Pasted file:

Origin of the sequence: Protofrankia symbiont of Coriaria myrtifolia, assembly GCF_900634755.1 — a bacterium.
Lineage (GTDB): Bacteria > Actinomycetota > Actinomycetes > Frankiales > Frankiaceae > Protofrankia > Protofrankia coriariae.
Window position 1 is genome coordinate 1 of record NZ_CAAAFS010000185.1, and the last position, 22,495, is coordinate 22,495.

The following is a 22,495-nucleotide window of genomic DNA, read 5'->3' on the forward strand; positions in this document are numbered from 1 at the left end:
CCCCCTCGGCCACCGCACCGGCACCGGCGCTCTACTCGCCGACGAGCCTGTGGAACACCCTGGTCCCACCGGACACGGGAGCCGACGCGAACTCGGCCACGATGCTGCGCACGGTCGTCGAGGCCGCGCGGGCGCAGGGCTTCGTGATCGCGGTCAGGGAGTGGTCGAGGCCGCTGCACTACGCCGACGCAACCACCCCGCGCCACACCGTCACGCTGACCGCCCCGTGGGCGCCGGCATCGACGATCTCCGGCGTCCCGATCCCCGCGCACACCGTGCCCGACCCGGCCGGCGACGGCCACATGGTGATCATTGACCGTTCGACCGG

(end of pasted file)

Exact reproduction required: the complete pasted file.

Origin of the sequence: Protofrankia symbiont of Coriaria myrtifolia, assembly GCF_900634755.1 — a bacterium.
Lineage (GTDB): Bacteria > Actinomycetota > Actinomycetes > Frankiales > Frankiaceae > Protofrankia > Protofrankia coriariae.
Window position 1 is genome coordinate 1 of record NZ_CAAAFS010000185.1, and the last position, 22,495, is coordinate 22,495.

The following is a 22,495-nucleotide window of genomic DNA, read 5'->3' on the forward strand; positions in this document are numbered from 1 at the left end:
CCCCCTCGGCCACCGCACCGGCACCGGCGCTCTACTCGCCGACGAGCCTGTGGAACACCCTGGTCCCACCGGACACGGGAGCCGACGCGAACTCGGCCACGATGCTGCGCACGGTCGTCGAGGCCGCGCGGGCGCAGGGCTTCGTGATCGCGGTCAGGGAGTGGTCGAGGCCGCTGCACTACGCCGACGCAACCACCCCGCGCCACACCGTCACGCTGACCGCCCCGTGGGCGCCGGCATCGACGATCTCCGGCGTCCCGATCCCCGCGCACACCGTGCCCGACCCGGCCGGCGACGGCCACATGGTGATCATTGACCGTTCGACCGG